Thursday, September 15th, 2011
By Shelley Grieshop
Sickness likely caused by Grand Lake algae
Two other reported illnesses remain under investigation
  GRAND LAKE - Ohio Department of Health (ODH) officials say it's likely that toxins in Grand Lake sickened a fisherman in May.
It is the only illness in Ohio this year out of nine reported statewide that has a likely link to algae toxins, according to ODH. The case recently was categorized as "probable" after having laboratory documentation confirming a harmful level of algae toxin was in the water when the victim was exposed.
The fisherman was the first report of an illness from Grand Lake this year. A second case reported in July remains under investigation, and ODH just this week revealed that they are looking into a third case. None of the cases involve Mercer County residents.
Tessie Pollock, spokesperson for ODH, refrained from releasing details about the third case in order to protect the identity of the victim.
The fisherman, an unidentified Montgomery County resident in his late 40s, was exposed during a two-day fishing tournament on the lake this spring, officials said. Investigators determined he exhibited toxin-associated symptoms within a reasonable time after exposure and had not been diagnosed with any other cause for his illness.
The Montgomery County man experienced pneumonia-like symptoms but has since recovered. State officials will not say if he was hospitalized.
The second illness involves a former Mercer County man in his 30s who briefly swam in the lake in early July. ODH received the report Aug. 18. The man was hospitalized for neurological issues and a feeling of heaviness in his chest, local health officials said.
ODH categories cases as: under investigation, suspect, probable, confirmed and lost to follow-up, which means not enough information could be gathered.
Symptoms of exposure to algae toxins can include headaches, rashes, diarrhea, numbness of the lips, tingling in fingers and toes, dizziness and abdominal pain.
Across Ohio this year, three people reported sicknesses from algae exposure at Buckeye Lake, east of Columbus; one at Lake Milton, in northeast Ohio; two at Lake Erie; and three at Grand Lake. Four of the nine reports have been dismissed.
The number of reported cases dropped statewide from 64 in 2010. Pollock credits public education.
"I think education efforts have been very successful," she said, adding people appear to be taking more precautions.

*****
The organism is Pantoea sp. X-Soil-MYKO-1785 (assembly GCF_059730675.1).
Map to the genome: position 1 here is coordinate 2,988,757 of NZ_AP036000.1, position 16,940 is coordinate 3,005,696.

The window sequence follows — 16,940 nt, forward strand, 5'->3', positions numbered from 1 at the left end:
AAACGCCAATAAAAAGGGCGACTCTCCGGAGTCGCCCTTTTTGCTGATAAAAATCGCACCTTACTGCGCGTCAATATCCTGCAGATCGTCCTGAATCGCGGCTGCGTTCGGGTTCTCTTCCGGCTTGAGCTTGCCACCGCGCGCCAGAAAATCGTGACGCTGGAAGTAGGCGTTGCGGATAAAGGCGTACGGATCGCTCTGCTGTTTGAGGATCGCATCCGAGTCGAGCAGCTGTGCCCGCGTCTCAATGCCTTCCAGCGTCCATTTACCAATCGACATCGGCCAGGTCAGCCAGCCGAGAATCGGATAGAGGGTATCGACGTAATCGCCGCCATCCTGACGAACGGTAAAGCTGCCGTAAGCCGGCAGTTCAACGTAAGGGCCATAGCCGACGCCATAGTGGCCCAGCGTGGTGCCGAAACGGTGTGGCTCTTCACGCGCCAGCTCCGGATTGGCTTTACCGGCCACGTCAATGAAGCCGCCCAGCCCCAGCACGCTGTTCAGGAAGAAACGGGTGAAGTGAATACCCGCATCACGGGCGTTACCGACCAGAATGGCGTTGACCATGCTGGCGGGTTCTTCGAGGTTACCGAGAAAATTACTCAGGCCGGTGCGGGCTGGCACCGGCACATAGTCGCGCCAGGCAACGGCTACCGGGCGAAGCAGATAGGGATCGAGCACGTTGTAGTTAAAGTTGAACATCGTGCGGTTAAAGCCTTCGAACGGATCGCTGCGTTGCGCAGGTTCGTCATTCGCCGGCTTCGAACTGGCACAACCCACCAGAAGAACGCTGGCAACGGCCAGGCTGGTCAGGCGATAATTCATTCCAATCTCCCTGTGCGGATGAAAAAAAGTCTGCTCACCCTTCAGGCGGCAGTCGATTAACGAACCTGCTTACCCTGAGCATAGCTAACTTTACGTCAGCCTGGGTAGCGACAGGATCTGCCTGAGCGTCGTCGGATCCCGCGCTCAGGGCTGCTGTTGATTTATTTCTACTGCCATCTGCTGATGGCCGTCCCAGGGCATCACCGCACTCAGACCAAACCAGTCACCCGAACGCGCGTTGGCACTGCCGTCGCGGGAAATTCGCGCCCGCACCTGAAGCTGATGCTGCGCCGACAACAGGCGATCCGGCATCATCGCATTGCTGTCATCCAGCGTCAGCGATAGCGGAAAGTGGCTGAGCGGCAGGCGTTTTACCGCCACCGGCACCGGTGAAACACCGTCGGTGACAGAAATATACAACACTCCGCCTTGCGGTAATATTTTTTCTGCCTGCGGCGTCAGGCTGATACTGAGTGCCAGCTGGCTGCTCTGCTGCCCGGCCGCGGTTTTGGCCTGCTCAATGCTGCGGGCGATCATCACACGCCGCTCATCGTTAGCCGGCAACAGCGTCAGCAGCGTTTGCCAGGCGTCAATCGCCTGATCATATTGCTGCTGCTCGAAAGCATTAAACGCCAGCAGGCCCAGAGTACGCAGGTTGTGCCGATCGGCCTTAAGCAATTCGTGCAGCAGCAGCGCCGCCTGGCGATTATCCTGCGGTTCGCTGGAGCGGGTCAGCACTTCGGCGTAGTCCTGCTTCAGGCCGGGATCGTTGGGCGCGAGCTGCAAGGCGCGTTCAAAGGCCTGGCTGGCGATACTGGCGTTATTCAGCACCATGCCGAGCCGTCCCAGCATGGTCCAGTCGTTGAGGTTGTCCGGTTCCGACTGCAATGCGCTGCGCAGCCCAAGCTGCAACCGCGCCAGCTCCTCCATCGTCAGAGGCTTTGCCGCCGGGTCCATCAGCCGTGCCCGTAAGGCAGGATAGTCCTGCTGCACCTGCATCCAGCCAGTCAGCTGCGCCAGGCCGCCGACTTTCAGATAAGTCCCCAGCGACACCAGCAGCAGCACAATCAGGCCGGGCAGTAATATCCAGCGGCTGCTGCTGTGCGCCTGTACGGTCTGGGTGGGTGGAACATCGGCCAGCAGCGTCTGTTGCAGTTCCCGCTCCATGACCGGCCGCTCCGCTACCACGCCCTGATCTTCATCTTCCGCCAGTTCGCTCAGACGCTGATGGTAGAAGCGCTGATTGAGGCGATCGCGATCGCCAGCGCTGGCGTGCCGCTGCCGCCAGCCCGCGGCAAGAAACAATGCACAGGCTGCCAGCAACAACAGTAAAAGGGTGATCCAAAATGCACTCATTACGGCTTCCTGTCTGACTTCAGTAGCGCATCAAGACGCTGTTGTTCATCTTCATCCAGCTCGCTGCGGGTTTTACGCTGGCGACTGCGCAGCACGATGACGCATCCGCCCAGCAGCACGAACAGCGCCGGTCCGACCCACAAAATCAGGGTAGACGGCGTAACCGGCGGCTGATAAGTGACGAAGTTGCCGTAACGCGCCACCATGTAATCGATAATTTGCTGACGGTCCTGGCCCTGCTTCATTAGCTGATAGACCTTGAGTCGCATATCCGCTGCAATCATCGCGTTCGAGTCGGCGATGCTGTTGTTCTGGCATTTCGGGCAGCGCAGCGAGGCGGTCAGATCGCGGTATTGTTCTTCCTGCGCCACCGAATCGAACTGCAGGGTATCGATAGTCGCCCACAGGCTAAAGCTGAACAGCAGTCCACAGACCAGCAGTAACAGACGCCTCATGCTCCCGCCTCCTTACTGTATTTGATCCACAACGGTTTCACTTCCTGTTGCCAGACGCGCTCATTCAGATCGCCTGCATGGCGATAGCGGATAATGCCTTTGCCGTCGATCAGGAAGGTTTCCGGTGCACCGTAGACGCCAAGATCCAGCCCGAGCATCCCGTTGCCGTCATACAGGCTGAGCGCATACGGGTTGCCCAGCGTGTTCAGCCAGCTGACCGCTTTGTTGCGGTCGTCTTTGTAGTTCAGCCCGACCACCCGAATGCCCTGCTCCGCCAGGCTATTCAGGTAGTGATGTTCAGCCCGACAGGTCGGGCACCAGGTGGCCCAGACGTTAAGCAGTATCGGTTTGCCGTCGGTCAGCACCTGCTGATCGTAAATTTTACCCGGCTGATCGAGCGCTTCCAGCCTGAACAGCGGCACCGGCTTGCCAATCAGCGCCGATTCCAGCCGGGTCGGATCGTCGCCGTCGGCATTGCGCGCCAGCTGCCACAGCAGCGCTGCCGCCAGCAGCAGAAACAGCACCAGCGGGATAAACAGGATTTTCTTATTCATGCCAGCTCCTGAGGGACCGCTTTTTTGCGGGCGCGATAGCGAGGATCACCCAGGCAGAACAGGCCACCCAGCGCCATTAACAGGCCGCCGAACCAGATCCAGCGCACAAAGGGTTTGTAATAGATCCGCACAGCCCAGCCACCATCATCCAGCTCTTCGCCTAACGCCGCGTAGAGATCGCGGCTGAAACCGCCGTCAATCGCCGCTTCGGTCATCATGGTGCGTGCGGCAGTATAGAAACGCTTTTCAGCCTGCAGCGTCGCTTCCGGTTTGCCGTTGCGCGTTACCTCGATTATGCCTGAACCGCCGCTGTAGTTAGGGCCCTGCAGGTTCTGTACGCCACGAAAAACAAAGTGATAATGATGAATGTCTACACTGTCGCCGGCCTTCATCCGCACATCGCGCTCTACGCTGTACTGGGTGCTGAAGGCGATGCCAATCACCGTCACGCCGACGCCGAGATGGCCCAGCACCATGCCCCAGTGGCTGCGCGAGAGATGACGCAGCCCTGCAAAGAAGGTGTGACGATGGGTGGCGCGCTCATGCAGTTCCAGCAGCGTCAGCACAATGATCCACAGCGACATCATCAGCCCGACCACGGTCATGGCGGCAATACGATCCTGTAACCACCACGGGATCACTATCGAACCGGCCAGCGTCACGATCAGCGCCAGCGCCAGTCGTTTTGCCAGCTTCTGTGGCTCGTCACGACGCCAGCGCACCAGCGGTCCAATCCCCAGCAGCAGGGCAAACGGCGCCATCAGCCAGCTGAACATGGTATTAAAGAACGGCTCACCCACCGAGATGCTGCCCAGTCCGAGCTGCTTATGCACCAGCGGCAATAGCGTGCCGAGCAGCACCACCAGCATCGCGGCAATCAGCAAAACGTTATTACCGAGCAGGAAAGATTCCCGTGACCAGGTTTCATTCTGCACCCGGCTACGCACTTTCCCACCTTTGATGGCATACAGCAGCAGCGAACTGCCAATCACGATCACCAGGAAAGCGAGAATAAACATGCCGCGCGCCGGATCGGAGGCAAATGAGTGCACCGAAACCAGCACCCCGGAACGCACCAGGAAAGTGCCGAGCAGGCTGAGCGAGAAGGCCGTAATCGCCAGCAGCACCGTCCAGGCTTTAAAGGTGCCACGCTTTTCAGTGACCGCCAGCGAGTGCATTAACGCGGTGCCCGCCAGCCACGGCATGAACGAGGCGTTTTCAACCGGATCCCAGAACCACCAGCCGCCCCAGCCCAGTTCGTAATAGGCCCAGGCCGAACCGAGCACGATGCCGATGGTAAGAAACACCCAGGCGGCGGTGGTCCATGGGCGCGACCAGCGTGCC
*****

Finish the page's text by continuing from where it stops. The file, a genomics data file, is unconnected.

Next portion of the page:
In 2010, a total of 21 people claimed illnesses after visiting Grand Lake. Eight of those cases were eventually identified as probable. The six males and one female ranged in age from 6 to 79. The remaining cases were dismissed.
To date, no algae-related cases in Ohio have been classified as confirmed. ODH criteria requires "a probable case combined with professional judgment based on medical review."
Joyce Jansen, director of nursing at the Mercer County-Celina City Health Department, doubts whether any cases will ever be confirmed.
"The testing's just not there," she said. "There's no confirmatory test."
During the summer of 2010, a Celina man allegedly became ill with neurological and other medical problems after exposure at the lake. A local infectious disease specialist, Dr. Wilfred Ellis, told the newspaper the victim's illness was a confirmed case of toxin poisoning from the lake's algae.
ODH labeled the case probable.
Grand Lake remains under a public health advisory - one of four advisories currently issued by ODH for algae-contaminated waterways. The least serious is an "algae bloom advisory." The two most critical are "no contact" and "drinking water" advisories.
A public health advisory is issued when tests conclude microcystin levels are above six parts per billion (ppb), which they were at Grand Lake all summer. The public is advised that swimming and wading are not recommended, water should not be swallowed and surface scum should be avoided.
If levels reach at least 20 ppb, which they did at various times throughout the summer, and reports of human illness are filed, Grand Lake would be bumped to a no contact advisory. The most recent levels recorded were 11-14 ppb, and they mostly likely will decline due to cooler temperatures.
State officials this week discussed changing the algae advisory system, which was amended last year, by posting general warning signs at all Ohio lakes year-round. The idea reportedly is under consideration and could be implemented as early as next year.
Update information on algae toxin levels and advisories can be found at www.epa.state.oh.us/dsw/HAB.aspx.
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